The term "multichannel audio" refers to the use of multiple audio tracks to reconstruct sound on a multi-speaker sound system.
Two digits separated by a decimal point (2.1, 5.1, 6.1, 7.1, etc.) are used to classify the various kinds of speaker set-ups, depending on how many audio tracks are used.
The first digit shows the number of primary channels, each of which are reproduced on a single speaker, while the second refers to the presence of a Low Frequency Effect (LFE for short), which reproduced on a subwoofer. Thus, 1.0 corresponds to mono sound (meaning one-channel) and 2.0 corresponds to stereo sound.
For any given number of audio channels, there is an optimal physical setup for the speakers that produces the best effect possible. For this reason, special icons are placed on surround sound equipment to symbolise the number of channels and the physical placement of the speakers. Small black squares (one for each channel) are placed in a square that represents a room to indicate how to set them up:
The physical configuration of the speakers in a 5.1 surround system is of utmost importance, as it directly influences sound quality and the realizm of audio effects.
For best results, there are a number of rules to follow when placing each speaker:
- Front speakers should preferably be placed at the height of the ears of a seated listener. The rear (surround) speakers must be positioned slightly above this height.
- The left and right front speakers must be placed one on each side of the television set, both at the same distance. In practice, they should each form a 25Â° to 45Â° angle with the listener.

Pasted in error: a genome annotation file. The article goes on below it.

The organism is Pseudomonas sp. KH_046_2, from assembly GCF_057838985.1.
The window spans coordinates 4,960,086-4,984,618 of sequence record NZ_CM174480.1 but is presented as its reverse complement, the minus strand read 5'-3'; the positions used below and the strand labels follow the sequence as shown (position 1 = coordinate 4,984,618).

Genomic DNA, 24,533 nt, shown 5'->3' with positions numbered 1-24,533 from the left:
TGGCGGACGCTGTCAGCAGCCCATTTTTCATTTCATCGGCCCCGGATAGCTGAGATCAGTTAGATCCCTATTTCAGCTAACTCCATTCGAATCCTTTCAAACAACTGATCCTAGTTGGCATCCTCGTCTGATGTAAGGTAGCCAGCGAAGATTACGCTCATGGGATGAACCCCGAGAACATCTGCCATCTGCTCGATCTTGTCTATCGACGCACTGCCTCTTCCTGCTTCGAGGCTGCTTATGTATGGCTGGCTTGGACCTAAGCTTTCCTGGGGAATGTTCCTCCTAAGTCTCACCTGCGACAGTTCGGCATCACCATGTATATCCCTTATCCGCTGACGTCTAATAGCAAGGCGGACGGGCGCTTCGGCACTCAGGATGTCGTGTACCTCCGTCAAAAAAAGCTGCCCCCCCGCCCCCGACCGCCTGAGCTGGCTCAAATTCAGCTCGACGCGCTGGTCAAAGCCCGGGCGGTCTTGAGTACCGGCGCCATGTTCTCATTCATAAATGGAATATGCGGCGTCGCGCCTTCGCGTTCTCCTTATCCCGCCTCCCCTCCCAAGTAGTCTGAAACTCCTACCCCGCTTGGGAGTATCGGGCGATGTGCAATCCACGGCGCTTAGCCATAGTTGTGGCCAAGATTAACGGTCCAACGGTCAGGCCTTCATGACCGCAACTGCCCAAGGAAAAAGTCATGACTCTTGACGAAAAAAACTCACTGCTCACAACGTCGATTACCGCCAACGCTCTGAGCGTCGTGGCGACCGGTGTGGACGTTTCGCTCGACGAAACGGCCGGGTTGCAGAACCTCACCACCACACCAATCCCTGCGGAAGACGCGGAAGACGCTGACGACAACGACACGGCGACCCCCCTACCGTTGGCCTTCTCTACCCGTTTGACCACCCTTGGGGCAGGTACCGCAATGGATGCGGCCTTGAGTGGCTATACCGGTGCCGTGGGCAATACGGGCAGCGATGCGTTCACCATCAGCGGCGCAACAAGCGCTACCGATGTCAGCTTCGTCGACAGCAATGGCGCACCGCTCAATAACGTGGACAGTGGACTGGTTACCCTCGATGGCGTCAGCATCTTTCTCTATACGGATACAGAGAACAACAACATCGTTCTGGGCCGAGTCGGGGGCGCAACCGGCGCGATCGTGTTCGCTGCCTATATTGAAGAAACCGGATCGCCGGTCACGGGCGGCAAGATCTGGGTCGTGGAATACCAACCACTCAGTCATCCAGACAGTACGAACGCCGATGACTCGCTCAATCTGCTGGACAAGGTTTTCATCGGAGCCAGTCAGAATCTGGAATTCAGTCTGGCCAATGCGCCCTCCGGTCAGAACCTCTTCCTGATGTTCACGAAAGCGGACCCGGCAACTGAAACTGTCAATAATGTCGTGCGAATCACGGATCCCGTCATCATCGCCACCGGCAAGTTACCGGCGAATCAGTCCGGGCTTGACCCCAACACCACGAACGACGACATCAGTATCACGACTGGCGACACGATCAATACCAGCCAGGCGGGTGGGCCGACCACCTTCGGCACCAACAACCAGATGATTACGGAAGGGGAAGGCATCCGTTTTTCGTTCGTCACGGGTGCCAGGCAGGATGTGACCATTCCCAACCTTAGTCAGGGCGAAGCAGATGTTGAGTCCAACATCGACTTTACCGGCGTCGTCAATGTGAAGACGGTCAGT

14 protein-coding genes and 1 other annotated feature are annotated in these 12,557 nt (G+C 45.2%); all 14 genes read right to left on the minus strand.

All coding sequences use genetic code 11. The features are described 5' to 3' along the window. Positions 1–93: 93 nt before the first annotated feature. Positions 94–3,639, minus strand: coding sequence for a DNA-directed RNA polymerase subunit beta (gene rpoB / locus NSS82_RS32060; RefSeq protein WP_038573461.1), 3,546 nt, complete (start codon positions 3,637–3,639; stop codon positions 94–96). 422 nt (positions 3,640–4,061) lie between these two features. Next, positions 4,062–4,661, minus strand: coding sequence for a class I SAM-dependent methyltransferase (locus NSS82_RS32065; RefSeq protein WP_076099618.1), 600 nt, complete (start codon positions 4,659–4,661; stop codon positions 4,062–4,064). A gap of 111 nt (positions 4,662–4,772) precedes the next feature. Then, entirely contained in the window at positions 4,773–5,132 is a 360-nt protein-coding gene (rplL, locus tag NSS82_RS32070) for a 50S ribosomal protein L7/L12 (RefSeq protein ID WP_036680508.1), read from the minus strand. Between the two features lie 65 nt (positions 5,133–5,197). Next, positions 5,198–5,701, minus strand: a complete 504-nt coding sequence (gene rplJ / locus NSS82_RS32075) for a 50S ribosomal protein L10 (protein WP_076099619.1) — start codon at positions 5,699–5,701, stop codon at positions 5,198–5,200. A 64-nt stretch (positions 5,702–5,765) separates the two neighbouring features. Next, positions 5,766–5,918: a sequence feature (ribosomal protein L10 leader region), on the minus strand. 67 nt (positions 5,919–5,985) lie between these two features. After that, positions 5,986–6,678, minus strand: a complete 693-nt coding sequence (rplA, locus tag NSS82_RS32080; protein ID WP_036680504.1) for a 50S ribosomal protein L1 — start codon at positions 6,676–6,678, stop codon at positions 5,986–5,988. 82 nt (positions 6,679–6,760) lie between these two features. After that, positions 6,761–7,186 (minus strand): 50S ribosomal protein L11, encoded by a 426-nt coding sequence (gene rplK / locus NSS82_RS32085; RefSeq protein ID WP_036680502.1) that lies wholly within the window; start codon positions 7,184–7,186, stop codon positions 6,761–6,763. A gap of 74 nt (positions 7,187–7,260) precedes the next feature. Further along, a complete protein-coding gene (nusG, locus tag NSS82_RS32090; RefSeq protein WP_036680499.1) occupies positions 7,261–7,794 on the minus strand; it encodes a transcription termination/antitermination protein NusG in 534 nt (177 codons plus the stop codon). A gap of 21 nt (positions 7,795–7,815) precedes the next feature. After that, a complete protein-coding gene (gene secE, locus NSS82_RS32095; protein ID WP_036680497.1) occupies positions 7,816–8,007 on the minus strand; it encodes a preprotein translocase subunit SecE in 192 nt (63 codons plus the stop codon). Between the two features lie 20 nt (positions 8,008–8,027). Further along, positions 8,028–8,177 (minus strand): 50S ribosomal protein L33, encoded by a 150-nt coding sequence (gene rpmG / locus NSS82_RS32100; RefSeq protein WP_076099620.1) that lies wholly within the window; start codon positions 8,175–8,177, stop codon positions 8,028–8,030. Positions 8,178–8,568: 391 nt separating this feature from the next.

- The central speaker must be placed directly above or below the TV set, as it is primarily used to relay the main actors' dialogue.
- The subwoofer may be placed anywhere in the room, but preferably on the ground, so as to better transmit the vibrations. It is best to try out different locations in the room.
- The optimal position for the rear speakers is a short way back from the listener, forming a 90Â° to 110Â° angle with him or her.
6.1 setup is similar to a 5.1 configuration, as it only adds a rear central speaker in order to compensate for the gap between the two rear speakers.
A 7.1 setup bridges the gap between the two rear speakers, using not one, but two speakers.
Audio multicanal (5.1, 6.1, 7.1)
Multikanal-Ton (5.1, 6.1, 7.1)
Son multicanal (5.1, 6.1, 7.1)
Audio multicanale (5.1, 6.1, 7.1)
Som multicanal (5.1, 6.1, 7.1)
Latest update on October 16, 2008 at 09:43 AM by Jeff.